Chinese strategists make right moves for growth
2012
Preparing for tomorrow
Austerity or growth?
Japan in danger of becoming 'just a place to fly over'
Beware of the business cycle?
An inconvenient truth
Limited offer sale: Buy a country
Where did our money go?
Leading from behind - a year of elections is almost over
Driving towards a green future
Waiting for springtime
Preserve or Perish
Startlingly similar Asia policy for Obama, Romney
Globalisation remains an irresistible trend
Google has the edge in smartphone war
U.S. Braces for China's Rise
Mankind’s General Scourge
The summer holidays are over and nothing has changed!
Put the hidden trillions to work
Making sense of India’s woes and wonders
Storm in a teacup!
Let’s give bad bankers a venue to admit their sins
News is about depth, not puff or velocity
Booming India, but too few toilets
Delayed Court decisions doesn't mean one may continue to play 'Great Game'
We need media to reflect on data and offer public a balanced view
Big polluters can lead in forging common purpose
The weighty issue of choosing a leader
EU-India Relations - Facing similar challenges
Educating with a goal
The Judicial Malaise
We are growing out, but not growing up
EU´s retrenchment enigma
Urbulence in the Eurozone and the effect on SMEs
Skolkovo May Help Russia to Diversify
Make things more effective
Tapping into the Commonwealth connection
Innovative models for public finance
Facebook revolution but Indian style
The feel-good factor
Asian investors - a private equity opportunity
India needs to be taller and stronger
China´s low sales volume...
Nations playing leapfrog
Shafts of sunlight
What webs we weave
As performers go to Davos, the circus steals the show
Can we control the politicians?
 
2011
Europe’s reminiscence
China firms should go for win-win in overseas ventures
Of procrastination...
Making sense of profiteering
Truth about financial mess must be laid bare
Small is also beautiful
China can help Europe with debt crisis
Excising the cancer of global corruption
Education, a critical asset
Arab uprisings set in motion forces of creative destruction
A new era of change
We must ensure better education for all
Beijing wary of bankrolling a lost cause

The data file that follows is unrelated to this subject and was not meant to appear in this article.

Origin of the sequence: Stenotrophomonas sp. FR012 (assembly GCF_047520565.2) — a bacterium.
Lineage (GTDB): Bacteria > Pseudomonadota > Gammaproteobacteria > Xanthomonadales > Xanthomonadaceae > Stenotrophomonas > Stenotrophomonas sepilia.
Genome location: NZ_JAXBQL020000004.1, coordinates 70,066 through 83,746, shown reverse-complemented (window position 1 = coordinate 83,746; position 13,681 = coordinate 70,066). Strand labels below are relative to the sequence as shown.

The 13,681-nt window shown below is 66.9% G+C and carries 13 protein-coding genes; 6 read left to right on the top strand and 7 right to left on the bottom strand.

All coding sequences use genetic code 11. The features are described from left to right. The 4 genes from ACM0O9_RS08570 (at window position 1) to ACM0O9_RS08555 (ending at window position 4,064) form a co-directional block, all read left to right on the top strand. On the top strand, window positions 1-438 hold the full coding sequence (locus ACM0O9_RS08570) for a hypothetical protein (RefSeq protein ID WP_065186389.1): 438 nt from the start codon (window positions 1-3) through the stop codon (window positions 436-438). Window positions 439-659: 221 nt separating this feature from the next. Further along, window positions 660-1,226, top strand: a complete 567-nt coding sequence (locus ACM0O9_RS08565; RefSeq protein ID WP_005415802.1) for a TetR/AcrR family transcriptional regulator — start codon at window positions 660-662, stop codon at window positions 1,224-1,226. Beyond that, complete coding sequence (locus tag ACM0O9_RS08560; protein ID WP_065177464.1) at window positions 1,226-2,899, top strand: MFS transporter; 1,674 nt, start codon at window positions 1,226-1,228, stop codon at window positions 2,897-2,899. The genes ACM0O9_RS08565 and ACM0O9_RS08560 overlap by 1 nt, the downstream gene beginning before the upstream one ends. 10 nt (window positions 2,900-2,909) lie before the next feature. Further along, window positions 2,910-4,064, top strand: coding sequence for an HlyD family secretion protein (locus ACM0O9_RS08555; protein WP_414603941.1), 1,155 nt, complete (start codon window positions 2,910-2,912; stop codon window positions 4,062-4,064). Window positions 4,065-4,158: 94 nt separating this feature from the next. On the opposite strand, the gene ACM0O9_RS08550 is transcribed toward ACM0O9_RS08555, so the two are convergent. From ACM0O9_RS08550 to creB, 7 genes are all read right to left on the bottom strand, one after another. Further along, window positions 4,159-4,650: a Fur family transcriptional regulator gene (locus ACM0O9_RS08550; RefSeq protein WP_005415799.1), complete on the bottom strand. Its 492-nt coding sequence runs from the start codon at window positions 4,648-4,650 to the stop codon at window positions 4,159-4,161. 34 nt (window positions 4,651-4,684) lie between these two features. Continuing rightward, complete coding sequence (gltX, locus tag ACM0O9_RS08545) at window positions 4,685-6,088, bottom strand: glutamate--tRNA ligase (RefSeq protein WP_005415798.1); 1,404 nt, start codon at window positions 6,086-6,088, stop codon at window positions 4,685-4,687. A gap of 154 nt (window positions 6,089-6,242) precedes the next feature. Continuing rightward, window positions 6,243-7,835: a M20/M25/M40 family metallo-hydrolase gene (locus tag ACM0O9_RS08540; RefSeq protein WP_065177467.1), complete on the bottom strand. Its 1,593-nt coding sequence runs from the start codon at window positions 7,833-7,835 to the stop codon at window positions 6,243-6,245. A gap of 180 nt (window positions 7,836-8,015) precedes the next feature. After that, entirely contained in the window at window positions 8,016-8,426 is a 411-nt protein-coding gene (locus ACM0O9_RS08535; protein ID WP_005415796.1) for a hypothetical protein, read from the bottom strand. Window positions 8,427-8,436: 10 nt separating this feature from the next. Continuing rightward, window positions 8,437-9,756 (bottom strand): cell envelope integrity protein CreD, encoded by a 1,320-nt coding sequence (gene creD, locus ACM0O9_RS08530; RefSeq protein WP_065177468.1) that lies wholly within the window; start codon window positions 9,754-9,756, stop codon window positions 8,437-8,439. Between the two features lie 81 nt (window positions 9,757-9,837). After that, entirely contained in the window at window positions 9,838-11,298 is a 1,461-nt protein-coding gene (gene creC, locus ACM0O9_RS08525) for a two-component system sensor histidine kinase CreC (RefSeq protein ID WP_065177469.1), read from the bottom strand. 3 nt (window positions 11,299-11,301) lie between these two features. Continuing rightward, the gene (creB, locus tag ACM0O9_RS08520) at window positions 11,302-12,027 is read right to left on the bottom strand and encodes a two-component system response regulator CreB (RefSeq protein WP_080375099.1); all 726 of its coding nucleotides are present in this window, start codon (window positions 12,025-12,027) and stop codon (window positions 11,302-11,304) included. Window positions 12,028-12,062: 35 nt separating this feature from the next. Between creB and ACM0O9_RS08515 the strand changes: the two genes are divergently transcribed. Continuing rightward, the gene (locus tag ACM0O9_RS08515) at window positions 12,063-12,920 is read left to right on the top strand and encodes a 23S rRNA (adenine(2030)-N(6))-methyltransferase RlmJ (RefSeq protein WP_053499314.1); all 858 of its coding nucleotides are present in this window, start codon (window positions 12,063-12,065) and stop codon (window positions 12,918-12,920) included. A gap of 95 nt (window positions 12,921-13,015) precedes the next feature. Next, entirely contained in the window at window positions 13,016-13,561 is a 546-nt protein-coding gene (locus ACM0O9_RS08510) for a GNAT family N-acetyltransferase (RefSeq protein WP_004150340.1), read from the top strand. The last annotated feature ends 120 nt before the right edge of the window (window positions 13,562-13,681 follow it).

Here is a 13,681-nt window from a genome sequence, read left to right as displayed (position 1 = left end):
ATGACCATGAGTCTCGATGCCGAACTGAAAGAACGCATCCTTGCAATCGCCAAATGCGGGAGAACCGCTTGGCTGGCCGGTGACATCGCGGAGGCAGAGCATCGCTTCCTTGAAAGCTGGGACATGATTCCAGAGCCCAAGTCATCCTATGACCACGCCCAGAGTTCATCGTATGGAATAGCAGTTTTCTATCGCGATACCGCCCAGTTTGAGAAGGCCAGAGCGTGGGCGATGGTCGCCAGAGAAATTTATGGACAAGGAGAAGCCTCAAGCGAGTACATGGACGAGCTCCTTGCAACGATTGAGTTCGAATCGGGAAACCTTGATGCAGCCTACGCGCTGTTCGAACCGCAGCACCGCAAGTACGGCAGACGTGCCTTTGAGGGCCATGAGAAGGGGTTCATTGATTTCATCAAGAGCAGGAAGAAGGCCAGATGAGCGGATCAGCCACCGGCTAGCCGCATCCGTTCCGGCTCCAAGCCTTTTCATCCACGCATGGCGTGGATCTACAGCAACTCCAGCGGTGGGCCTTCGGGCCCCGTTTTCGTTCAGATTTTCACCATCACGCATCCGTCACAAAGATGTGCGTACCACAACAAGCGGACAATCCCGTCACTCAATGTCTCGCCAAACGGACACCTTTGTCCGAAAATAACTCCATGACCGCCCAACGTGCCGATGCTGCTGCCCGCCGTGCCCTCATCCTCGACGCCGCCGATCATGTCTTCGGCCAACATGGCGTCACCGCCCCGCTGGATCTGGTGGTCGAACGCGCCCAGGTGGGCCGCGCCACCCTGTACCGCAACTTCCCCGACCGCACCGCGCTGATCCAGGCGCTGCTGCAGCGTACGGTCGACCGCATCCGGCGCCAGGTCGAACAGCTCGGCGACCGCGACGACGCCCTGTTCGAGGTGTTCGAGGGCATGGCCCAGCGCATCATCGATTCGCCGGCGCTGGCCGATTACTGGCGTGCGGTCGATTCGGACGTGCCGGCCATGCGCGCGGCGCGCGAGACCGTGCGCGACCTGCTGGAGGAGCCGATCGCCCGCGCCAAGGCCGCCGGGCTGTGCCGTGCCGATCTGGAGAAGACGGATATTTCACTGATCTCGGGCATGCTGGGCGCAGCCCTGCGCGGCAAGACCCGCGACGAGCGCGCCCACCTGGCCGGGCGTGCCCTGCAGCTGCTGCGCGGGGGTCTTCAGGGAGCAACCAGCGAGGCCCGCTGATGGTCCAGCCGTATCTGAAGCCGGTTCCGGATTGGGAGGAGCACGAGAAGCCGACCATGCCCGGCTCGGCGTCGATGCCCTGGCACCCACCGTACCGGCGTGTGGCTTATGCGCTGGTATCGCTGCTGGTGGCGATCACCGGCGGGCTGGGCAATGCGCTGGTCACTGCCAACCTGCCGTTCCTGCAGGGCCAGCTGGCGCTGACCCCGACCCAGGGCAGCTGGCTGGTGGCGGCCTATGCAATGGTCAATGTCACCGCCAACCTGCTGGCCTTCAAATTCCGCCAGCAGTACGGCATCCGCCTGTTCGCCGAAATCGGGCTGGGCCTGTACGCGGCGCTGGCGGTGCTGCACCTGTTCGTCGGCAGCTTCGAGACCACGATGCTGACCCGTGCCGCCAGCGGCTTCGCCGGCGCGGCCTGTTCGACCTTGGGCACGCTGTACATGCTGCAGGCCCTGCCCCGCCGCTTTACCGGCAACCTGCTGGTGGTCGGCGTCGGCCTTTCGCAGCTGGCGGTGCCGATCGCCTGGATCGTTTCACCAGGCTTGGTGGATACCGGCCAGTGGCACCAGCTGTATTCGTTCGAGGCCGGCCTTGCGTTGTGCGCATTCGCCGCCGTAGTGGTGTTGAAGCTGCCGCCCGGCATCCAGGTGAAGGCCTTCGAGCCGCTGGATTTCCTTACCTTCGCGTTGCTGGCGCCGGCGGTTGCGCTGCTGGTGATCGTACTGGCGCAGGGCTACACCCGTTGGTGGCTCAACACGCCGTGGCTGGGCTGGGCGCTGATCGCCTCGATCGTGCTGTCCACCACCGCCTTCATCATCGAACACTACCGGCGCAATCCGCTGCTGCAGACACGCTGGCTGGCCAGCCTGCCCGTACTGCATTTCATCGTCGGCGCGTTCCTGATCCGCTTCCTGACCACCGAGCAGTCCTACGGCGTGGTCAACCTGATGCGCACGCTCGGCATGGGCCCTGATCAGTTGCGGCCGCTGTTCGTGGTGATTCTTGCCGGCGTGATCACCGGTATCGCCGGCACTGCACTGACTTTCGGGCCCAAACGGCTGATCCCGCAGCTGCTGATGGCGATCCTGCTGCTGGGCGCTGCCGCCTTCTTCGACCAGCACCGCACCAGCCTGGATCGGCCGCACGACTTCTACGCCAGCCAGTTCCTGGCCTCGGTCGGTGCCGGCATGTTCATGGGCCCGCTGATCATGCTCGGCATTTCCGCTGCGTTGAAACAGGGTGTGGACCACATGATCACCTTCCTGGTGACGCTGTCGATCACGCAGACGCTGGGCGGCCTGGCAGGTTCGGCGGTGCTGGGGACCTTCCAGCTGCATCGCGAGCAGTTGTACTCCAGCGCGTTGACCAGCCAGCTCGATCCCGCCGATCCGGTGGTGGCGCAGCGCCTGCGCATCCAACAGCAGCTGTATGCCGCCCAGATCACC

Asean's re-emergence as a local and global leader
Why India's Role in the Global Economy is Still Work in Progress
Its the leadership, stupid!
Reverse globalisation: The new buzzword
West Deserves Better Logistics Infrastructure
By Frank-Jürgen Richter
Nikkei Asian Review, May 1, 2014
 

All roads lead to Rome, the expression goes. Of course, that depends where you are. When the Roman Empire was at its height, it had a web of roads radiating from its seat of power, Rome. The empire had conquered many surrounding territories and had left garrisons in those places to maintain control. These armies needed troop turnaround, weapons renewal and food. Today we would call this material logistics. This was made possible by well-built roads allowing an army to travel up to 30km a day; horse riders even moreso.

This advantage of good roads could be seen farther east as well. China had its silk roads from about 200 B.C. India had great roads serving its provinces. Still earlier, roads are evident in the Indus Valley from 4000 B.C. It seems that all great leaders in history understand the value of logistics, and that all their roads must lead to their capitals.

Many of these roads fell into disarray as the kingdoms and empires they served waned. Rising use of sea trade also made many roads less needed. Canals, too, became new inland roads in their own right. And in the early 1800s came the railways, which rapidly covered the globe. By 1860, India had 25,000km of track. The U.S. was connected from the Atlantic to the Pacific by 1869. The Trans-Siberian Railway was ready by 1905 -- the trans-Australian by 1917.